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An airplane crashes in an uncharted Pacific island, south of Tahiti. Three men survive, and one gets in love with a beautiful native girl. She is the the daughter of the tribe's leader, who may inherit the throne after the tragic death of her brother, and she is as savage as her pet leopard. The other men prefer to think about how to rob the tribe's gold treasure.
WHITE SAVAGE (1943) was one of first three Universal Picture Technicolor productions when they acquired their contract with the company (the other two being "Phantom of the Opera" and "Arabian Nights", and it shows in every respect.
I was fortunate enough to catch White Savage on the big screen a few months back and was thoroughly impressed with the acting, script, and most of all, the beautiful set design and lavish Technicolor photography. The added sex appeal of Maria Montez does not hurt, either.
Again, like in "Arabian Nights", Montez is teamed up with Jon Hall as Kaloe, a shark hunter who is after Vitamin A to sell. Unfortunately, he is unable to fish around Temple Island, where all of the sharks seem to be. He meets a rascally friend named Orano (Sabu) who, through connections, gets him to meet the Princess (Montez). Needless to say, after some mishaps, the two fall in love. Also in the picture is Princess Tahia's brother (played by Turhan Bey) who is a gambler and loses to Miller (Thomas Gomez), who is after the treasure hidden in the palace pool.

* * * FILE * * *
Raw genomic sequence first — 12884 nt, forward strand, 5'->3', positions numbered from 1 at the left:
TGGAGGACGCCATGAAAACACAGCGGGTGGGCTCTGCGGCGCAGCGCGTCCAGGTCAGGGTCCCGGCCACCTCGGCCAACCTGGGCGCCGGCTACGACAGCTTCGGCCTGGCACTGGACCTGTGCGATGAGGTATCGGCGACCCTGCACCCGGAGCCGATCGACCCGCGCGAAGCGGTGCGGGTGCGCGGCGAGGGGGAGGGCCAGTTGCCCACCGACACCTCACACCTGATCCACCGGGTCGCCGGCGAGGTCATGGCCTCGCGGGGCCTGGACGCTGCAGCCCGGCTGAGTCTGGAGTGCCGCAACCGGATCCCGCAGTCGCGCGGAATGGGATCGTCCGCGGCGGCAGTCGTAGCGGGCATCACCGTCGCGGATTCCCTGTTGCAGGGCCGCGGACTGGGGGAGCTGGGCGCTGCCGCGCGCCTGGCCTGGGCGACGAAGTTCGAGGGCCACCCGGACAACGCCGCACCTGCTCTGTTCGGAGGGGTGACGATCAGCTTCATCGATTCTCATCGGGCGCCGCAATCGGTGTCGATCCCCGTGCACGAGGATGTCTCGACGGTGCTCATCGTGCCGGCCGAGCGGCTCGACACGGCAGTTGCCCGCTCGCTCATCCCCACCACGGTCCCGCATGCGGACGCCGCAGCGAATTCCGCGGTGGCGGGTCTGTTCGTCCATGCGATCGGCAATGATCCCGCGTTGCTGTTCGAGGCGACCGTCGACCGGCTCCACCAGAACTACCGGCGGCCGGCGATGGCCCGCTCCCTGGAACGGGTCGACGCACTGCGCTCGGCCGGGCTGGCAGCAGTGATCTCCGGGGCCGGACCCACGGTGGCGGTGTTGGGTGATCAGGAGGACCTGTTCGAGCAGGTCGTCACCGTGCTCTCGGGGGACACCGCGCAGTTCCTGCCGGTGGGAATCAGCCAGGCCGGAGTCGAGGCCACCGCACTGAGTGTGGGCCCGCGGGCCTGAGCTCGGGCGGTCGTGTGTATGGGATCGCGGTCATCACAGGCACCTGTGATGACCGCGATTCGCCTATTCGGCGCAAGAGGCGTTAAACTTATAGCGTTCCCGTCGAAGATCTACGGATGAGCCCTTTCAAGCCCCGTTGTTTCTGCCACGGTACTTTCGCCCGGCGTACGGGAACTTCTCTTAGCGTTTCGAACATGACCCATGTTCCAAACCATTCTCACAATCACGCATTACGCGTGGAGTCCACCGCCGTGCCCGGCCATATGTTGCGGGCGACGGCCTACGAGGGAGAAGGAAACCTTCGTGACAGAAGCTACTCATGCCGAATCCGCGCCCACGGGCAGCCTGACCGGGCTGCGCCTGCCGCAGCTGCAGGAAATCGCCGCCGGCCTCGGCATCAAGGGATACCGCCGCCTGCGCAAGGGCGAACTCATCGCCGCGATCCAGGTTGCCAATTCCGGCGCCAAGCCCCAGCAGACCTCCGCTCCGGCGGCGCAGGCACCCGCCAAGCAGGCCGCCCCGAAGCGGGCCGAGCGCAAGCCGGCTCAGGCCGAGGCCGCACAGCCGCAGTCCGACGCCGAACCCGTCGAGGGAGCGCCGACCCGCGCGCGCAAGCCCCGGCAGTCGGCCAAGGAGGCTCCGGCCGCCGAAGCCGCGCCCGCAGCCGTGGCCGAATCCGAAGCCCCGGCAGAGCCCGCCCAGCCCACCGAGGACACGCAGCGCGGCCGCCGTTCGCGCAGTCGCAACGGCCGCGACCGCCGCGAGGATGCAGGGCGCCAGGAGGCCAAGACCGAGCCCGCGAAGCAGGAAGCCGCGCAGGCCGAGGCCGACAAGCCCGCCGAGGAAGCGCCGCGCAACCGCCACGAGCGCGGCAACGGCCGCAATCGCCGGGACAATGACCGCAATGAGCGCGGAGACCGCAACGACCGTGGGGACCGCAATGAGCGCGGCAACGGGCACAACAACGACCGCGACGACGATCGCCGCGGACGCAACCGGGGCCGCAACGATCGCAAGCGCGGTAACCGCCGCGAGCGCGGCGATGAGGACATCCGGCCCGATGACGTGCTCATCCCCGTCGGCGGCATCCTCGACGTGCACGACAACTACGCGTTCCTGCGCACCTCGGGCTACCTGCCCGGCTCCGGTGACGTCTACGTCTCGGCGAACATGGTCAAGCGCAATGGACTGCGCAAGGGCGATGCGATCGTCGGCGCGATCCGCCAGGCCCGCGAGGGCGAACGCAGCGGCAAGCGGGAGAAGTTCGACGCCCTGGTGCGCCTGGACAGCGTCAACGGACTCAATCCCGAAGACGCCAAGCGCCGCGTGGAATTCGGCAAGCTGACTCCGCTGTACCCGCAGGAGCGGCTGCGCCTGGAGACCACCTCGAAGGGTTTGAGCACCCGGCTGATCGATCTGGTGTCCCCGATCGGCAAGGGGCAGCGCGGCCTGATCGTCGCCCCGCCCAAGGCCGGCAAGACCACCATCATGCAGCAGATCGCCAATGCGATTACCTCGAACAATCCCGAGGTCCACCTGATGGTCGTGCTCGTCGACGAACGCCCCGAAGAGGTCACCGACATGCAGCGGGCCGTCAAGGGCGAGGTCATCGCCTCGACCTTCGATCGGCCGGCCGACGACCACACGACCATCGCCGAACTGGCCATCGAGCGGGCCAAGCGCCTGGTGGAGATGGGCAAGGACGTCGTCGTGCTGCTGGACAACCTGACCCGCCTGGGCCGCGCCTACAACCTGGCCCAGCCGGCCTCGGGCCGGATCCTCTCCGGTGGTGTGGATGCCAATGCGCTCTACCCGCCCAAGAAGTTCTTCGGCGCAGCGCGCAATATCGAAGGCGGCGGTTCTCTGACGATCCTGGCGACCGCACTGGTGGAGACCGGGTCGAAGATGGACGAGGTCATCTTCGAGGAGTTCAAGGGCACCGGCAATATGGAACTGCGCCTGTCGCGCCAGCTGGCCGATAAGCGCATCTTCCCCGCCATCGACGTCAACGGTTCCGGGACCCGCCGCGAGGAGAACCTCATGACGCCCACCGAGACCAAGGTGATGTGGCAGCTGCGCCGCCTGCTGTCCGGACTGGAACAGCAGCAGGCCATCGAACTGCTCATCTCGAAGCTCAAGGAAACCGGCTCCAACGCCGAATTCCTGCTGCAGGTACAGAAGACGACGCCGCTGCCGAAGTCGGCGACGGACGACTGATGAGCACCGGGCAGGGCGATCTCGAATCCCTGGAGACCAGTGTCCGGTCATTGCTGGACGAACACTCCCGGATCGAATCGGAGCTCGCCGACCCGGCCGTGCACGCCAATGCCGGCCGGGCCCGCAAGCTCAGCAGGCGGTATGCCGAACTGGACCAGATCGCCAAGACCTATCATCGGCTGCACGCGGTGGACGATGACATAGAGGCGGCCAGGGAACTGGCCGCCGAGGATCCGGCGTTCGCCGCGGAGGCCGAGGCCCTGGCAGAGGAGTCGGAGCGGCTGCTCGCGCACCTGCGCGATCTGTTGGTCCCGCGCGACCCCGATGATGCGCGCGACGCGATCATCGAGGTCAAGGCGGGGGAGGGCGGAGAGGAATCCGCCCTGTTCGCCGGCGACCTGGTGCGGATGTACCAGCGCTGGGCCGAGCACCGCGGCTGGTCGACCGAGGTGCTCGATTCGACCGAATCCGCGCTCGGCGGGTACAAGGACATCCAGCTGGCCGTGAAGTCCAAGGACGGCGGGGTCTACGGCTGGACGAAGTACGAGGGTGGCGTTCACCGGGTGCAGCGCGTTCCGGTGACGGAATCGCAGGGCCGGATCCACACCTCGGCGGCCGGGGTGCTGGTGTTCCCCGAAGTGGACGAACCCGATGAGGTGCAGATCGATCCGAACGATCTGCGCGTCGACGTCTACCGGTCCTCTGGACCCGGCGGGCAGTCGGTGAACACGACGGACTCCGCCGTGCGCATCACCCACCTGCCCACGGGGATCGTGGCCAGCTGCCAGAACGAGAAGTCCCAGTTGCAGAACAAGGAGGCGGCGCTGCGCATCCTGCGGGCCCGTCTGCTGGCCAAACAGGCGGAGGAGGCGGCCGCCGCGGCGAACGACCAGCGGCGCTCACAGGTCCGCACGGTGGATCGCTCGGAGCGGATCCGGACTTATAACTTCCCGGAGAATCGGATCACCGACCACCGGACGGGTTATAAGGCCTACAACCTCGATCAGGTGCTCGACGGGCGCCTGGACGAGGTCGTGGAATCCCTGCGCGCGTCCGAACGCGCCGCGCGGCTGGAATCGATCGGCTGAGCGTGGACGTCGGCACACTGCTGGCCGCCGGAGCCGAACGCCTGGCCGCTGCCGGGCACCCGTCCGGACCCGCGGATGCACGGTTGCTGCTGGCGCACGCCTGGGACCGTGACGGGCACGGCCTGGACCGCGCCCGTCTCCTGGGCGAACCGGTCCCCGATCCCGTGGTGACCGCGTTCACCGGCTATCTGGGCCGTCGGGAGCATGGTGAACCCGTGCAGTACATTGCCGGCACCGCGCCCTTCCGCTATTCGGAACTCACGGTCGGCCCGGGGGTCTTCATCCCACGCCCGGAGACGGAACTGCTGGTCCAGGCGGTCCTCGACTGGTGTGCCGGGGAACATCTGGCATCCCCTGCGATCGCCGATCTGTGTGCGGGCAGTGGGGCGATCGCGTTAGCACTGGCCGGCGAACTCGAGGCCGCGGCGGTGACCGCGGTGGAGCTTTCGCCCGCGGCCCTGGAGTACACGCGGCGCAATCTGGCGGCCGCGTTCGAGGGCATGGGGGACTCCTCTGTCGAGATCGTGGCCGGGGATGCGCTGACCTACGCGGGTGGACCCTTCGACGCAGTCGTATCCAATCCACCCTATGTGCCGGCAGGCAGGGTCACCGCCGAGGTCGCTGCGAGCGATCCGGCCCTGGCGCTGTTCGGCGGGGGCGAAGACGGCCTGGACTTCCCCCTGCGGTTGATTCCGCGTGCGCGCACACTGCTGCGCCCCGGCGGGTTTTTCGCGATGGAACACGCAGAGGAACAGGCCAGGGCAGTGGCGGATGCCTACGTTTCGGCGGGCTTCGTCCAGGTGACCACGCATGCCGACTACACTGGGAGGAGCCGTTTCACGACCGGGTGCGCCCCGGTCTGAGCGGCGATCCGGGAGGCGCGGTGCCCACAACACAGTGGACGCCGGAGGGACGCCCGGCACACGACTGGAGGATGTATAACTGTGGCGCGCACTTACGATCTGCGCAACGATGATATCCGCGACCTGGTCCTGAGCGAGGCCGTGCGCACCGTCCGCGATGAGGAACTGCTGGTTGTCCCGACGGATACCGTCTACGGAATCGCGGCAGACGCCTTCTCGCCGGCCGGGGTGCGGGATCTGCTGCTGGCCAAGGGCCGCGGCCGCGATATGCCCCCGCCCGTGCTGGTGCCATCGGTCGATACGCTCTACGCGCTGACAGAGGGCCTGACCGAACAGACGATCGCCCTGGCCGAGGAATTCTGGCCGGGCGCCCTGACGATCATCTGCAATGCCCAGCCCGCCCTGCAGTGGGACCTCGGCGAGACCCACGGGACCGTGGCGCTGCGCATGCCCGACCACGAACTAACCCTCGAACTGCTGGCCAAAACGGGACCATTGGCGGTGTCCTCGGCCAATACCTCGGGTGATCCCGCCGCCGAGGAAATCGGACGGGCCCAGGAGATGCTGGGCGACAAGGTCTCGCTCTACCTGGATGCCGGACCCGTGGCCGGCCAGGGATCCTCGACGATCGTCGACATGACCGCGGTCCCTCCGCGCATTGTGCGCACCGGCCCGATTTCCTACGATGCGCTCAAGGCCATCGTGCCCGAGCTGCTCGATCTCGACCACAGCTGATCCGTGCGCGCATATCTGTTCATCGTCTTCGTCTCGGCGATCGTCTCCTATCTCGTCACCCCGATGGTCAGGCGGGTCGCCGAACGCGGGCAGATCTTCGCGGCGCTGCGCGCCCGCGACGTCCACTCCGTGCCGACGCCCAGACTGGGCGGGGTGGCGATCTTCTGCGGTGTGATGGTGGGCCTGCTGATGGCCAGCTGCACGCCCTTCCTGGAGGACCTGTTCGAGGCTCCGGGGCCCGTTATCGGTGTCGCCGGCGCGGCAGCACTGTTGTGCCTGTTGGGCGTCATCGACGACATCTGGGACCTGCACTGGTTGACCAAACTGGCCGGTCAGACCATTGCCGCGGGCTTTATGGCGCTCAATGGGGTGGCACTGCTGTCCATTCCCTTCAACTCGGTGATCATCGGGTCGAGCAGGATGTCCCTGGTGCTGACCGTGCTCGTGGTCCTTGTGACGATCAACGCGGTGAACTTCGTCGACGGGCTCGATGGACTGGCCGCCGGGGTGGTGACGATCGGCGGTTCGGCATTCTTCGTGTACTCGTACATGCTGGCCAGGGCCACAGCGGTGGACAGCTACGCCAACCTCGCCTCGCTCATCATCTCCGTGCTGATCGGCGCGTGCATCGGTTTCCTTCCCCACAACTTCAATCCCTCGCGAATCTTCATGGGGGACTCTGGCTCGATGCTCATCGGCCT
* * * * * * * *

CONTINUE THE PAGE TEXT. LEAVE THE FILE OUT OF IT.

The cast here, like most of the Universal Technicolor productions, is an all star one. Montez, Hall, Sabu and Bey end up all being Univeral-Tech favorites, and show up in almost all of the films. Also a rare treat is the added distinction of Sidney Toler in his Charlie Chan make-up, in an obviously similar role of a detective/lawyer/banker/et al. Thomas Gomez and Don Terry also round up the cast.
The photography is constantly colorful. There is not one scene in the film where there isn't a splash of blue, red or green somewhere in the picture. Direction by Arthur Lubin is adequate, while the script by Richard Brooks never slows down when it shouldn't.
Unfortunately, White Savage (1943) is not available on tape or disk, and due to the fact that Universal's commercial catalog lists the title as "black and white" by mishap (a simple error they have yet to corrected), most television stations will not play it. Even AMC, with a recent line-up of all the Montez titles, left this gem out of the package.
I would strongly urge anyone at Universal or with any influence to investigate this film. It's quite an adventure, and is sure to attract audiences.
I give it 8 or 9 out of 10. Not perfect, but at a little over an hour, time well spent.
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